Random tools

Climate engineers already have a range of tools which are fully capable of satisfying consumer demand for climate stability.

We should not assume that all potential climate engineering tools have been invented. As in every field of engineering, there is plenty of room for further innovation. However, we have enough tools to get started.

Atmospheric Content Modulation

We can be highly confident that controlling the content of the earth’s atmosphere will control global surface temperatures. Adding more greenhouse gases warms the climate: Removing greenhouse gases cools it down.

Not all greenhouse gases are equal. Adding carbon dioxide warms the climate for many thousands of years; Releasing methane into the atmosphere affects temperatures for only a few decades.

Climate diplomats and politicians generally support Atmospheric Content Modulation for managing global temperature. The 2015 Paris Climate Accord calls for “net-zero” human-made greenhouse gas emissions. Human-made emissions of each gas must be cancelled out by human-made removals.

There are dozens of greenhouse gases. But although climate engineers could use any greenhouse gas to warm or cool the earth’s climate, most planning and discussion is focussed on carbon dioxide (CO2).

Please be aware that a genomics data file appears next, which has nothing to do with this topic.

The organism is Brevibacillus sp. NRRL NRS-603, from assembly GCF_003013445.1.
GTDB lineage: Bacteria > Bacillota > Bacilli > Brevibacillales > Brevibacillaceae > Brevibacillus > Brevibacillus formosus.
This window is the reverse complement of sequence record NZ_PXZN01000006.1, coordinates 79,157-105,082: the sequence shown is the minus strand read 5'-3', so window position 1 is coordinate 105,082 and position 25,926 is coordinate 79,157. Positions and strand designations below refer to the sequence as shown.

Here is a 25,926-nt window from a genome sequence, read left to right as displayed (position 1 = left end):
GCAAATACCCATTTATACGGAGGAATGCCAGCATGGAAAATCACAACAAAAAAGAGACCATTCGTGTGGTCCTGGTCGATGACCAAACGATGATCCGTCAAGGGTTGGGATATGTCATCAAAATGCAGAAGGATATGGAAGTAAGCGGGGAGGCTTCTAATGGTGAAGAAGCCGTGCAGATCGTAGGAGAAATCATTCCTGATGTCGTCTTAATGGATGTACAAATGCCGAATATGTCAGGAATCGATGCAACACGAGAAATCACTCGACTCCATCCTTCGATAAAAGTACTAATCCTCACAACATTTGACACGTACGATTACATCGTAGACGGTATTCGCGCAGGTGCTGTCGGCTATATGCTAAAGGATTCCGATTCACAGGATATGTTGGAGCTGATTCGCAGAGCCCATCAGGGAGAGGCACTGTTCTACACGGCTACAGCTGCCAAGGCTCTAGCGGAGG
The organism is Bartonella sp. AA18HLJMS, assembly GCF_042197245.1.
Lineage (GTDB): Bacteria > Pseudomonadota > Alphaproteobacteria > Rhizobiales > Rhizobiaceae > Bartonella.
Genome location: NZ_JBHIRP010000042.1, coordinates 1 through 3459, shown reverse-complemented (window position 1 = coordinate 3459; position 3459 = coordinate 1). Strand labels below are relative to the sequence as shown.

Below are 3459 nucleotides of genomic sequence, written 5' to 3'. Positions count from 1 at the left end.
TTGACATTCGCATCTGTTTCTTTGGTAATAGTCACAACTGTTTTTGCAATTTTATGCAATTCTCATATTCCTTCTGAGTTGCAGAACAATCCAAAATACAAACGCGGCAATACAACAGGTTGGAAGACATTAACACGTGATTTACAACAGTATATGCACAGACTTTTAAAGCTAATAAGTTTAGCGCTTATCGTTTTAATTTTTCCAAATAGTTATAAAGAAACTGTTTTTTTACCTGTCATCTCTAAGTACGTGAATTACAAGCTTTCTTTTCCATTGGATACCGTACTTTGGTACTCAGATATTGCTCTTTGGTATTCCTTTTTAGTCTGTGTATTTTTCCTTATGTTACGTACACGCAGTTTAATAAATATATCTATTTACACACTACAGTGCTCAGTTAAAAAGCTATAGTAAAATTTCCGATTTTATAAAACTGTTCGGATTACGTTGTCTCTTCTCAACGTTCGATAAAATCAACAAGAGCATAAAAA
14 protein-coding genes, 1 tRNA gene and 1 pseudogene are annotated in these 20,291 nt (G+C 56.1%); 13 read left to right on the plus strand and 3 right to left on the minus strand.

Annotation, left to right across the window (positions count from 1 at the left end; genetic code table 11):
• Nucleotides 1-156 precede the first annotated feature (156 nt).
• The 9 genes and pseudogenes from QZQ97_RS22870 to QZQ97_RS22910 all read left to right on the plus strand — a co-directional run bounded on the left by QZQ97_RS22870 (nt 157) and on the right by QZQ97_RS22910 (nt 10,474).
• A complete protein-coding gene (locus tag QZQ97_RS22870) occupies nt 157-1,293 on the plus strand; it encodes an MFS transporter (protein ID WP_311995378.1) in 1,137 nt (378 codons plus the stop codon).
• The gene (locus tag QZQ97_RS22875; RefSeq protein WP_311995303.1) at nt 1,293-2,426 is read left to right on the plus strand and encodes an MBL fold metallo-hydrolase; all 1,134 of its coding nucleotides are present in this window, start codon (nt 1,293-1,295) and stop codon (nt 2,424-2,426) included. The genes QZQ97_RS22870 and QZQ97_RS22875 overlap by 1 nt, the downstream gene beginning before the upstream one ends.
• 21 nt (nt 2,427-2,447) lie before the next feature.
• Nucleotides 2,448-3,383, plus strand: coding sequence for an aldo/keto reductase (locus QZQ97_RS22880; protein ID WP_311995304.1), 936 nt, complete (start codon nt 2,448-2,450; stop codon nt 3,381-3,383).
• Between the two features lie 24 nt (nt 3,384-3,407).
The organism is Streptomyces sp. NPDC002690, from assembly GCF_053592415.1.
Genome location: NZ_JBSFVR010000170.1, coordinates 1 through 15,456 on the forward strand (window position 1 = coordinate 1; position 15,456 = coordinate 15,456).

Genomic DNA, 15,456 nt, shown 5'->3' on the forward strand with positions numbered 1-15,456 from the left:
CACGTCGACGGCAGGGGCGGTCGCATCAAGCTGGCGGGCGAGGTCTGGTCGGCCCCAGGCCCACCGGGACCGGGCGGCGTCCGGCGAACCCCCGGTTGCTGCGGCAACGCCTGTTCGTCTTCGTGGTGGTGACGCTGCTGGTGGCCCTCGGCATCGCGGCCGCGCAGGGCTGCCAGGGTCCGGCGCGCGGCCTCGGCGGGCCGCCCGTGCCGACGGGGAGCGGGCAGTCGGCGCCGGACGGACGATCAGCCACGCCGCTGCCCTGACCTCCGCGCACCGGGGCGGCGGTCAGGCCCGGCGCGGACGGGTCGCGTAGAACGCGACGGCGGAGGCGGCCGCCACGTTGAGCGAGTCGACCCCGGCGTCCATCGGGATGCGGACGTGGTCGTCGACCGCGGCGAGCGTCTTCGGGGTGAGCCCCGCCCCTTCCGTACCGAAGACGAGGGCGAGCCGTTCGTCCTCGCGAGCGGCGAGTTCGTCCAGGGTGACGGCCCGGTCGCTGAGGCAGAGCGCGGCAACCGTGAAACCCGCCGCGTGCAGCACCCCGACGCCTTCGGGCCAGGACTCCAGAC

As a climate engineering tool, CO2 has the important advantage that it acts very slowly. Annual net CO2 emissions are humongous. Counting all the oil, coal, natural gas, and other sources, human-made CO2 emissions in 2022 totalled about 42 billion tonnes. At that rate, it would take about 44 years to increase average surface temperature by 1 °C. In other words, it takes a LOT of CO2 to change global temperature or sea level. This helps engineers manage risk, because they will have plenty of time to make sure they are not overdoing CO2 removal or addition. Also, using a slow-acting tool like CO2 ensures the whole atmosphere is evenly mixed.